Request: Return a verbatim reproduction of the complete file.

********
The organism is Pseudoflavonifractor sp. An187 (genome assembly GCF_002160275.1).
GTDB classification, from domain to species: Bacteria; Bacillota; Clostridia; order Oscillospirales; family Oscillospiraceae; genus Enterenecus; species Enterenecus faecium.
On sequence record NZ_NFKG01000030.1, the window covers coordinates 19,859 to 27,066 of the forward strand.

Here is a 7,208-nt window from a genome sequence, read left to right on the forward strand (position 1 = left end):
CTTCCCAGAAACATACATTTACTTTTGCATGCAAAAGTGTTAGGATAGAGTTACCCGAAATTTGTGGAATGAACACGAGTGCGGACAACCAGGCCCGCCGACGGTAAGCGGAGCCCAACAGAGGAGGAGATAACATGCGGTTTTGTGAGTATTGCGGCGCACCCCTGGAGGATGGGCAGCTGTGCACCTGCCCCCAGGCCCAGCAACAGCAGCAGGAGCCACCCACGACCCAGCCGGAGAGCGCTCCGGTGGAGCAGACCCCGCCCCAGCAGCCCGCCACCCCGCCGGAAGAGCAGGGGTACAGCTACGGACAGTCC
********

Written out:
The organism is Pseudoflavonifractor sp. An187 (genome assembly GCF_002160275.1).
GTDB classification, from domain to species: Bacteria; Bacillota; Clostridia; order Oscillospirales; family Oscillospiraceae; genus Enterenecus; species Enterenecus faecium.
On sequence record NZ_NFKG01000030.1, the window covers coordinates 19,859 to 27,066 of the forward strand.

Here is a 7,208-nt window from a genome sequence, read left to right on the forward strand (position 1 = left end):
CTTCCCAGAAACATACATTTACTTTTGCATGCAAAAGTGTTAGGATAGAGTTACCCGAAATTTGTGGAATGAACACGAGTGCGGACAACCAGGCCCGCCGACGGTAAGCGGAGCCCAACAGAGGAGGAGATAACATGCGGTTTTGTGAGTATTGCGGCGCACCCCTGGAGGATGGGCAGCTGTGCACCTGCCCCCAGGCCCAGCAACAGCAGCAGGAGCCACCCACGACCCAGCCGGAGAGCGCTCCGGTGGAGCAGACCCCGCCCCAGCAGCCCGCCACCCCGCCGGAAGAGCAGGGGTACAGCTACGGACAGTCC